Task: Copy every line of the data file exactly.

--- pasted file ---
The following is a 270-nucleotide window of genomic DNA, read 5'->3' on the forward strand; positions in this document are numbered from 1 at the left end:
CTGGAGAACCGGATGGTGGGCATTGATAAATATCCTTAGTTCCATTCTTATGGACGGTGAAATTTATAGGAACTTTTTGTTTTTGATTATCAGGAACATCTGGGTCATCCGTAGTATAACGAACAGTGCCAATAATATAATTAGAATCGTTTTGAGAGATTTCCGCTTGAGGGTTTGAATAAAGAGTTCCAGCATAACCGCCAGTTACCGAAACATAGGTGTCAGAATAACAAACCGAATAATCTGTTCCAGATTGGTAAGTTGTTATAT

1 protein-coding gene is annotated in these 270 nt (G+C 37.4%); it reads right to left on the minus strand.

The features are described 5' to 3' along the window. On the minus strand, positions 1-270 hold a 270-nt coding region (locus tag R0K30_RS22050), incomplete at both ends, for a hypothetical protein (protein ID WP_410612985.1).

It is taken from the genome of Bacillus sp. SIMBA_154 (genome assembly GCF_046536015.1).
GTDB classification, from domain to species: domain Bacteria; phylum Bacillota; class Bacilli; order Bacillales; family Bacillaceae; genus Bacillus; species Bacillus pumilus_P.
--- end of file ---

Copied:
The following is a 270-nucleotide window of genomic DNA, read 5'->3' on the forward strand; positions in this document are numbered from 1 at the left end:
CTGGAGAACCGGATGGTGGGCATTGATAAATATCCTTAGTTCCATTCTTATGGACGGTGAAATTTATAGGAACTTTTTGTTTTTGATTATCAGGAACATCTGGGTCATCCGTAGTATAACGAACAGTGCCAATAATATAATTAGAATCGTTTTGAGAGATTTCCGCTTGAGGGTTTGAATAAAGAGTTCCAGCATAACCGCCAGTTACCGAAACATAGGTGTCAGAATAACAAACCGAATAATCTGTTCCAGATTGGTAAGTTGTTATAT

1 protein-coding gene is annotated in these 270 nt (G+C 37.4%); it reads right to left on the minus strand.

The features are described 5' to 3' along the window. On the minus strand, positions 1-270 hold a 270-nt coding region (locus tag R0K30_RS22050), incomplete at both ends, for a hypothetical protein (protein ID WP_410612985.1).

It is taken from the genome of Bacillus sp. SIMBA_154 (genome assembly GCF_046536015.1).
GTDB classification, from domain to species: domain Bacteria; phylum Bacillota; class Bacilli; order Bacillales; family Bacillaceae; genus Bacillus; species Bacillus pumilus_P.